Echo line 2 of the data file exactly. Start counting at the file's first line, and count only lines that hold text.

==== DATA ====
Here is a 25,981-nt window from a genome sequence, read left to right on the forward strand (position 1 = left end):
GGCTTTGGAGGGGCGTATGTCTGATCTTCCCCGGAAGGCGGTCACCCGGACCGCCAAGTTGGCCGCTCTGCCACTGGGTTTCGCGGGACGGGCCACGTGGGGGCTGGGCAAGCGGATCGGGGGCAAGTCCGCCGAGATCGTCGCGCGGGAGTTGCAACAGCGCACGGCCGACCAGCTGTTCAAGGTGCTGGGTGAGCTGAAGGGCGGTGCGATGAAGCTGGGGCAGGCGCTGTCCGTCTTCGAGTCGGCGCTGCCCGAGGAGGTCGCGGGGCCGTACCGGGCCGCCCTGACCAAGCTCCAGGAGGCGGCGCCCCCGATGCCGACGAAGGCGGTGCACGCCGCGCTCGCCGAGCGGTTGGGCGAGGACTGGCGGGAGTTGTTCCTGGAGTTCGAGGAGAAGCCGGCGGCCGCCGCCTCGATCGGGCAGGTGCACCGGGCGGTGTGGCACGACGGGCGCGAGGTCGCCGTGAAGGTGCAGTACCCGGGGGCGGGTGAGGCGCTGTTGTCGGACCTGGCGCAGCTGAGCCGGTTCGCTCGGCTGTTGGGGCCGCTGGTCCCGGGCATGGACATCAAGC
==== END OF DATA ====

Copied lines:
GGCTTTGGAGGGGCGTATGTCTGATCTTCCCCGGAAGGCGGTCACCCGGACCGCCAAGTTGGCCGCTCTGCCACTGGGTTTCGCGGGACGGGCCACGTGGGGGCTGGGCAAGCGGATCGGGGGCAAGTCCGCCGAGATCGTCGCGCGGGAGTTGCAACAGCGCACGGCCGACCAGCTGTTCAAGGTGCTGGGTGAGCTGAAGGGCGGTGCGATGAAGCTGGGGCAGGCGCTGTCCGTCTTCGAGTCGGCGCTGCCCGAGGAGGTCGCGGGGCCGTACCGGGCCGCCCTGACCAAGCTCCAGGAGGCGGCGCCCCCGATGCCGACGAAGGCGGTGCACGCCGCGCTCGCCGAGCGGTTGGGCGAGGACTGGCGGGAGTTGTTCCTGGAGTTCGAGGAGAAGCCGGCGGCCGCCGCCTCGATCGGGCAGGTGCACCGGGCGGTGTGGCACGACGGGCGCGAGGTCGCCGTGAAGGTGCAGTACCCGGGGGCGGGTGAGGCGCTGTTGTCGGACCTGGCGCAGCTGAGCCGGTTCGCTCGGCTGTTGGGGCCGCTGGTCCCGGGCATGGACATCAAGC